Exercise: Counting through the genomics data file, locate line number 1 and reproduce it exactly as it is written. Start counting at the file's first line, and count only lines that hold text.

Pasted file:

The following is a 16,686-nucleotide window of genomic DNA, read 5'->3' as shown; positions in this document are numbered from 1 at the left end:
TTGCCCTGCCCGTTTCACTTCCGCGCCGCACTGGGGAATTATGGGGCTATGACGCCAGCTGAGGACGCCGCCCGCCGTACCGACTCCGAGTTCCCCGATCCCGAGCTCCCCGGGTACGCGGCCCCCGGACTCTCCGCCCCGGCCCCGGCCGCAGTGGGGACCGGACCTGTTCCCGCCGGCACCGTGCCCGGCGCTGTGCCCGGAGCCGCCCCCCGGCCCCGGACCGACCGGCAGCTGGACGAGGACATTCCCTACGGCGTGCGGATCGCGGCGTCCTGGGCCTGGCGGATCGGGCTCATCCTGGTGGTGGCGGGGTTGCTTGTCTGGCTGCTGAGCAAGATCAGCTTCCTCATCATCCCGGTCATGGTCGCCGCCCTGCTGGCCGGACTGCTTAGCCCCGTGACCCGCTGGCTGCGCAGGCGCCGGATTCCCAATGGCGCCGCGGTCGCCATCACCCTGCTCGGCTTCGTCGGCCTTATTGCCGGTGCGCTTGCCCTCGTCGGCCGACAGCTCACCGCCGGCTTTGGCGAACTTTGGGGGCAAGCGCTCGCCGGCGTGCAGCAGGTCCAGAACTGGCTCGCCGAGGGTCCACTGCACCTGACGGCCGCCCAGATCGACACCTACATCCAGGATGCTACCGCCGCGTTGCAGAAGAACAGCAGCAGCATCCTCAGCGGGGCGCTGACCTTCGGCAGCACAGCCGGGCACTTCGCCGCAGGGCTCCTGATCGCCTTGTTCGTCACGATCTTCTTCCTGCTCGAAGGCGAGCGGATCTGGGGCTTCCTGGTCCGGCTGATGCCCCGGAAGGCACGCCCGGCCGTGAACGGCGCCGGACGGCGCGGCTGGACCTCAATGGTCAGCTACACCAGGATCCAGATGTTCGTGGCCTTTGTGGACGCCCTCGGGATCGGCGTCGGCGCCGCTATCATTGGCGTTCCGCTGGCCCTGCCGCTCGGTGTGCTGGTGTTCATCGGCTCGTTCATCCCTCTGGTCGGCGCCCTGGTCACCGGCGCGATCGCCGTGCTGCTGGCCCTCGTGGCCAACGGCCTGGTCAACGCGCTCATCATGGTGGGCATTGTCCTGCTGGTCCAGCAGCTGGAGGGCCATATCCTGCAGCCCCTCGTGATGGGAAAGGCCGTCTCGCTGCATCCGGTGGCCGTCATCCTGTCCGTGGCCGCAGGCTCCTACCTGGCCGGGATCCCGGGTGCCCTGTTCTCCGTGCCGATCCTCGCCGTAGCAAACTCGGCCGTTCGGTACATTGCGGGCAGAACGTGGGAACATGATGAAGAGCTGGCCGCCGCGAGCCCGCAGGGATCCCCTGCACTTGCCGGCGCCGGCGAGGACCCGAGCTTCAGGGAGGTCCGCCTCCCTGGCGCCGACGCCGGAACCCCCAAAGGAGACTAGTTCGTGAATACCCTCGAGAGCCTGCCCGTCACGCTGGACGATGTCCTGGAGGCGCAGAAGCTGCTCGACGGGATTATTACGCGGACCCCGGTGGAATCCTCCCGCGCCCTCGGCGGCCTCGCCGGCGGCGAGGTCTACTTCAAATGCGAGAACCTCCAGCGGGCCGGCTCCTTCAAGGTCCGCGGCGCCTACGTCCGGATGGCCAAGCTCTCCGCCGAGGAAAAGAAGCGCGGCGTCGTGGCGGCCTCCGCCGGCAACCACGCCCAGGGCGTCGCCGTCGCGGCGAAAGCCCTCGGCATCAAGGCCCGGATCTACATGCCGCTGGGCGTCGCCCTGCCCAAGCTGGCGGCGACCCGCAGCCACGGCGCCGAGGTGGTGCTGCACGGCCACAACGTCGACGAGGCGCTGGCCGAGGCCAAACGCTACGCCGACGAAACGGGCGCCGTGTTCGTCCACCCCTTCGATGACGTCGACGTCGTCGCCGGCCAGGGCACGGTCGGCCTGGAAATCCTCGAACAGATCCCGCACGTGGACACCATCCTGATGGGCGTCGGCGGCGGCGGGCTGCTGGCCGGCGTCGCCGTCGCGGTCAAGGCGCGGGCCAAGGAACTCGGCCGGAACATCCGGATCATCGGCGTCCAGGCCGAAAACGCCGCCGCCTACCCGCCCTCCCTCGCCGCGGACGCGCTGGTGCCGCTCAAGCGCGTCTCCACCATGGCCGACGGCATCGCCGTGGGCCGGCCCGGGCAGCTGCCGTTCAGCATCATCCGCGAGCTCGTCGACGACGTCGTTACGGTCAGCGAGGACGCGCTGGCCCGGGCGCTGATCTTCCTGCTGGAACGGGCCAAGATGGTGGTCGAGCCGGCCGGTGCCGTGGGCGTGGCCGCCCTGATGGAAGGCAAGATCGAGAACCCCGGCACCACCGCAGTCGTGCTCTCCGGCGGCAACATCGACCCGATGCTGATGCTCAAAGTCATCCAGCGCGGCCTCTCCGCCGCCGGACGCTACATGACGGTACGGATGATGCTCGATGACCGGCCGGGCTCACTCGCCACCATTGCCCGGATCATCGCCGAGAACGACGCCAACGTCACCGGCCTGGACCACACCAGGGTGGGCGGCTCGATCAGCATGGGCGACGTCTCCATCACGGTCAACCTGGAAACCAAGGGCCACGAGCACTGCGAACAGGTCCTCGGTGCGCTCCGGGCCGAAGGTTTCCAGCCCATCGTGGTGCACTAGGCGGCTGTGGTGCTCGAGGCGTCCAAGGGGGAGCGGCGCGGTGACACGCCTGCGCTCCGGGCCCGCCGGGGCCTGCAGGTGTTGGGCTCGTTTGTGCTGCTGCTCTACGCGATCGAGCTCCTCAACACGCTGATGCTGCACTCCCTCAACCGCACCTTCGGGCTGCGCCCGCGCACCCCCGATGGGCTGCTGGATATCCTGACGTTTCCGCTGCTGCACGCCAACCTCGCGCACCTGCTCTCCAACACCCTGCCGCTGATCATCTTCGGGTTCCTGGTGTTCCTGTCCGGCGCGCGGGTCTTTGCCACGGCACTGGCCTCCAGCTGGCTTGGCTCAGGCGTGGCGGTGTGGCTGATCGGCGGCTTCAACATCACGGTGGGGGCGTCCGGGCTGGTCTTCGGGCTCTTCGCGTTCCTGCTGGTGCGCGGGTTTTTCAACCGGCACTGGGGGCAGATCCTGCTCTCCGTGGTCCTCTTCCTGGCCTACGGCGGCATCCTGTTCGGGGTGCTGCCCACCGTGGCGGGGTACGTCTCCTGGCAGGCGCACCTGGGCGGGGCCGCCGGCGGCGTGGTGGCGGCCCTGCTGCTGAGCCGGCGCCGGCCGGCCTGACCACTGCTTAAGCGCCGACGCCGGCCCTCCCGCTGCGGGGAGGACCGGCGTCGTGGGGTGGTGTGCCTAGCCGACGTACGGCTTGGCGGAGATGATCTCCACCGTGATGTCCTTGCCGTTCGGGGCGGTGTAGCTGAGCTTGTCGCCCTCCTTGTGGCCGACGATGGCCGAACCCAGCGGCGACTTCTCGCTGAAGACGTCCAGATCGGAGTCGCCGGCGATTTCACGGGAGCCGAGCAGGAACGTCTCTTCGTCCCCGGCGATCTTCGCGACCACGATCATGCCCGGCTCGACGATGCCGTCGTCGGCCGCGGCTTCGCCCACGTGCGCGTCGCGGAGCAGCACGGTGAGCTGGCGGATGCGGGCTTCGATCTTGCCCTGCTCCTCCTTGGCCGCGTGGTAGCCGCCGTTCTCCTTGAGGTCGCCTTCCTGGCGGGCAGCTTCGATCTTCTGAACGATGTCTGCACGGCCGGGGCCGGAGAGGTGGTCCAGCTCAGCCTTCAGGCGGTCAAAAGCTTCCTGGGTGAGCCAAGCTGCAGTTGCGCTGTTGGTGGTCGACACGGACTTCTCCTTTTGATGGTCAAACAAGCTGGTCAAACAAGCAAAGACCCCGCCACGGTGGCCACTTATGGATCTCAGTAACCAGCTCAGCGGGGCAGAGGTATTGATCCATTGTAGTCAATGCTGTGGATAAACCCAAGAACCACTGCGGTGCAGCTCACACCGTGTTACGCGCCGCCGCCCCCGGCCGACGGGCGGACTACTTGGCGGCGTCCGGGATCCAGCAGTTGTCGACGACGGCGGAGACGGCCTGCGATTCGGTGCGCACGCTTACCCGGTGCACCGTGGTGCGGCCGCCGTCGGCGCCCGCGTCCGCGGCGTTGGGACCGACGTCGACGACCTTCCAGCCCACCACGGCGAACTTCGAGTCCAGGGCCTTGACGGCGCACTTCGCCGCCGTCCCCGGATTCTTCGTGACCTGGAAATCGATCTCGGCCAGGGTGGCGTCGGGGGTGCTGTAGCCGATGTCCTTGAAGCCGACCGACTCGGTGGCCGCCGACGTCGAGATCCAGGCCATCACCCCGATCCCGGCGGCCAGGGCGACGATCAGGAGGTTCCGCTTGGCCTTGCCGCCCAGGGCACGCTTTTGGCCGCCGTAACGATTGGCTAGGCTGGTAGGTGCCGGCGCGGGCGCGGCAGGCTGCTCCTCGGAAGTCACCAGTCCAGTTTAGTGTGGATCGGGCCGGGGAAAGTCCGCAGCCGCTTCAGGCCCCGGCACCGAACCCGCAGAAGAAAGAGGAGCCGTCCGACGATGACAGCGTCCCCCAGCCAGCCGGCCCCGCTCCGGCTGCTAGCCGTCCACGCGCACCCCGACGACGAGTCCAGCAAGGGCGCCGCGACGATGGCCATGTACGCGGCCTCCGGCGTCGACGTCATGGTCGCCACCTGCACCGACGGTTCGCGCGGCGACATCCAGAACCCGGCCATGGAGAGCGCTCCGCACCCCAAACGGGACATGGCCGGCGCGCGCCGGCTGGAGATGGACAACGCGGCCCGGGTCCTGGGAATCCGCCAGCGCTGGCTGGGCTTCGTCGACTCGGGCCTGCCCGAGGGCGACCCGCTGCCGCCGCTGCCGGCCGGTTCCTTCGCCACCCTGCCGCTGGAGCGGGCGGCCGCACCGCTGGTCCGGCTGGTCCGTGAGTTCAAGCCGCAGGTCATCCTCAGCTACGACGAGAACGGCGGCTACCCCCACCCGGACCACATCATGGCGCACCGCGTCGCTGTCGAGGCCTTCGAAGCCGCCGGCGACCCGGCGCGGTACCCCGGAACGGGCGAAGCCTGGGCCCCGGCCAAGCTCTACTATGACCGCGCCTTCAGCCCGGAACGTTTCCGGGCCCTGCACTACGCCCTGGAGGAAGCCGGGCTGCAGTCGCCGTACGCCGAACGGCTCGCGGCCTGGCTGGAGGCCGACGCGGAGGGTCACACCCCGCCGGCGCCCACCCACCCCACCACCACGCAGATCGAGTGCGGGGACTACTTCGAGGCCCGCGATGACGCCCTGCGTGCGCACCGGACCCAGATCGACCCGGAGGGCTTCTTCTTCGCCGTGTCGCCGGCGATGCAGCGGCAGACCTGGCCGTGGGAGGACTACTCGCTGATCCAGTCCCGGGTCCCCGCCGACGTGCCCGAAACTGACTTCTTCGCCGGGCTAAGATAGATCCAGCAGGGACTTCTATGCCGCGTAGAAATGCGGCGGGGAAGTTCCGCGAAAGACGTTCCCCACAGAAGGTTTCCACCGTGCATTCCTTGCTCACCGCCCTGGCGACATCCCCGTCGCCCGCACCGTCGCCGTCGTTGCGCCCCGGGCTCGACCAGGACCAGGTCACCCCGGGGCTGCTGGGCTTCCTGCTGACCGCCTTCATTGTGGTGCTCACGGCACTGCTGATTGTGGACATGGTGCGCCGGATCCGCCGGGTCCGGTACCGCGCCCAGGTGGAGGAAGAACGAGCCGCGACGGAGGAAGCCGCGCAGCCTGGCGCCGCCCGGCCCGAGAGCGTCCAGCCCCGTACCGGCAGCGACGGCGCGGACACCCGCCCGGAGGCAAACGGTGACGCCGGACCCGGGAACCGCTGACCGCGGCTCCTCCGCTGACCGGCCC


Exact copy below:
The following is a 16,686-nucleotide window of genomic DNA, read 5'->3' as shown; positions in this document are numbered from 1 at the left end: